Once the transmitter has received the status, any data that is sent out to the requesting port must follow a burst that is currently in progress, as well as any other data that is already queued to be sent. If a large value of maxburst is being used, such as one that is large enough to cover the entire calendar latency, the response latency for the requesting port is increased. In this case, the receiving port must wait for another calendar latency for the burst that is currently in process, assuming that burst just started. The delay could be even longer if the arbiter does not immediately choose the requesting port.
Clearly, large values of maxburst make the response latency longer than it would otherwise be. However, even in the case of small maxburst, the transmitter will likely need to arbitrate early and have data for multiple ports queued to send in order to pipeline the data retrieval. The depth of the pipeline of data depends on the application and determines the resulting response latency.
Figure 2 shows the response latency for different values of maxburst for the 10-port example discussed above. The response latency is expressed in terms of data cycles, which are two bytes. The three curves represent the different cases where there is a burst in progress, but no additional bursts queued, a burst in progress with one additional burst queued, and a burst in progress with two additional bursts queued.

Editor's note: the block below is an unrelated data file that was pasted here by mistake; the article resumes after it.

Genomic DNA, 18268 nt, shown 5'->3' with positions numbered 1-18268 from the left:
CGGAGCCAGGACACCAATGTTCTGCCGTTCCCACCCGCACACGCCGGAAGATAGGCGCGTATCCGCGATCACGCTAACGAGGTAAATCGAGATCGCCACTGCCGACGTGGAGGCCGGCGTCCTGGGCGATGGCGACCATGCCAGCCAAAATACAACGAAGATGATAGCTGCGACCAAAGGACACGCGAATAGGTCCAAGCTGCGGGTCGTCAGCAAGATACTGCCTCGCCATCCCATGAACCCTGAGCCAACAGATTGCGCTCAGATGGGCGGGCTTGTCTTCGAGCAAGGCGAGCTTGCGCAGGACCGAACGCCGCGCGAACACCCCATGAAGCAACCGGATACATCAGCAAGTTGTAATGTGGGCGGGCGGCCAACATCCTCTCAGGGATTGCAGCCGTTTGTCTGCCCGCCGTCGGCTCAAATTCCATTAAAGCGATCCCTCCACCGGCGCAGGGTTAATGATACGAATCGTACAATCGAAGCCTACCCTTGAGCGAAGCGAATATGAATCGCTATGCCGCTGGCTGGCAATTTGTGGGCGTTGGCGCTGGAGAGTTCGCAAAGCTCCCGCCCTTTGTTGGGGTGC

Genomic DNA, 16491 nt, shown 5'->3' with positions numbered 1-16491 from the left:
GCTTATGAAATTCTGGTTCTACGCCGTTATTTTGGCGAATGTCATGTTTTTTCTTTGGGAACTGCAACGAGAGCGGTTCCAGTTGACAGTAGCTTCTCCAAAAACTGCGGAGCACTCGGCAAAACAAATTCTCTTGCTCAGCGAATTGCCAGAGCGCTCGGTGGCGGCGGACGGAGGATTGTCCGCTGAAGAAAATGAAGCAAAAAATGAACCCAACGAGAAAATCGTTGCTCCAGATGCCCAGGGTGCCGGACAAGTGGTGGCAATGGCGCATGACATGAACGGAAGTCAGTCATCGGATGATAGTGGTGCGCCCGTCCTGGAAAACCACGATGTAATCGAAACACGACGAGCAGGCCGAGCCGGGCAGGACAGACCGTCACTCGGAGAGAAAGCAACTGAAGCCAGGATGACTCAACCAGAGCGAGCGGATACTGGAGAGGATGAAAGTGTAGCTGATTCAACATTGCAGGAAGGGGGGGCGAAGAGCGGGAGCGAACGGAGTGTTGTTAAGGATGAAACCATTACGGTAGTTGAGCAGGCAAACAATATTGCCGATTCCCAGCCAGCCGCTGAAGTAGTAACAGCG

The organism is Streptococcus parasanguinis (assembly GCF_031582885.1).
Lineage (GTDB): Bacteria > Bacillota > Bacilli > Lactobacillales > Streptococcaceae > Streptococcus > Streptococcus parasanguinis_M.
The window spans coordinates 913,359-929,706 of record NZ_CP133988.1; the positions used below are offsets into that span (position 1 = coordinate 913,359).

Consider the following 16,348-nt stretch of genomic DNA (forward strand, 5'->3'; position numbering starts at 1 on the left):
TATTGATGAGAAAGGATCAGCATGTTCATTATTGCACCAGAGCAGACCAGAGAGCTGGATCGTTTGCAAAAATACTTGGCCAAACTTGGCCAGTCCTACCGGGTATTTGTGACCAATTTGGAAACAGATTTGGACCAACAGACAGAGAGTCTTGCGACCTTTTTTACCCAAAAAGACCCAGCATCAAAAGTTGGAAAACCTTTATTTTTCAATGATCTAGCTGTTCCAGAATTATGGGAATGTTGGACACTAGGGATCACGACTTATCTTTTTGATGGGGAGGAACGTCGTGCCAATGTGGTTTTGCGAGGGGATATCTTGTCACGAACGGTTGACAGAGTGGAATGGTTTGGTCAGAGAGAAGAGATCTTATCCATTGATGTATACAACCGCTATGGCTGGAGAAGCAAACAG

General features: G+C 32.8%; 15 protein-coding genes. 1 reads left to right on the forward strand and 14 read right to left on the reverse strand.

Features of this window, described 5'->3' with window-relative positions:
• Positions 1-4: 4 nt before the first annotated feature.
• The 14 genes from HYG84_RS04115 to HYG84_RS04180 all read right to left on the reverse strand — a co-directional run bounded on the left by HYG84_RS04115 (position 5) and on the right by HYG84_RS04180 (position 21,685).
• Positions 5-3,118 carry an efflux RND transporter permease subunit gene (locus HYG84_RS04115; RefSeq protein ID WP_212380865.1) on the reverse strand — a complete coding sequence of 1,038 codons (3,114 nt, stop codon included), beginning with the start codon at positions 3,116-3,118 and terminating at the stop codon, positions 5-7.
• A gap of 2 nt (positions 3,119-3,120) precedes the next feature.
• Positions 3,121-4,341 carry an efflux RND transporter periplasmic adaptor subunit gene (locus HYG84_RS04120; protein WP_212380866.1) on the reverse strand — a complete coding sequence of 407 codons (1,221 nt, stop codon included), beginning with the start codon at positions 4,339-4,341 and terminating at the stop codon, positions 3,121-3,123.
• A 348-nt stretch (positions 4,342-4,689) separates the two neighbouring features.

Figure 2: Response latency versus maxburst.
Uneven Bandwidth Allocation
Some comm system designs require uneven bandwidth allocation among the ports that are used. Designers can achieve this requirement with the SPI-4.2 using several methods.
One way to achieve unequal bandwidth allocation with SPI-4.2 is by using a linear calendar with different maxburst values. Under this approach, the high bandwidth ports are assigned a proportionally higher value for maxburst than the low bandwidth ports. This works well when response time and fairness for the low bandwidth ports is not of great concern.
Another way to achieve unequal bandwidth allocation is the use of a non-linear calendar sequence that gives extra entries to higher bandwidth ports and similar maxburst values. This approach allows arbitration to be performed more often, reducing the response latency for an individual port. The non-linear calendar allows smaller values of maxburst to be used. Rather than wait for the entire calendar sequence, the credits granted for maxburst only need to cover the amount of data that can be sent until the next time that port appears in the calendar.
Putting it All Together
The interoperability that SPI-4.2 provides in the 10-Gbit/s application space is an important advance for the networking community, allowing developers of networking systems to focus on their own products, assured that the components of the system will interoperate. With interoperability assured, designers can focus on the configuration factors that impact bandwidth of the SPI-4.2 channel.
About the Author
Kelly Marquardt is the director of IP design and applications at Silicon Logic Engineering. She holds a MSEE from the University of Illinois at Chicago and can be reached at email@example.com.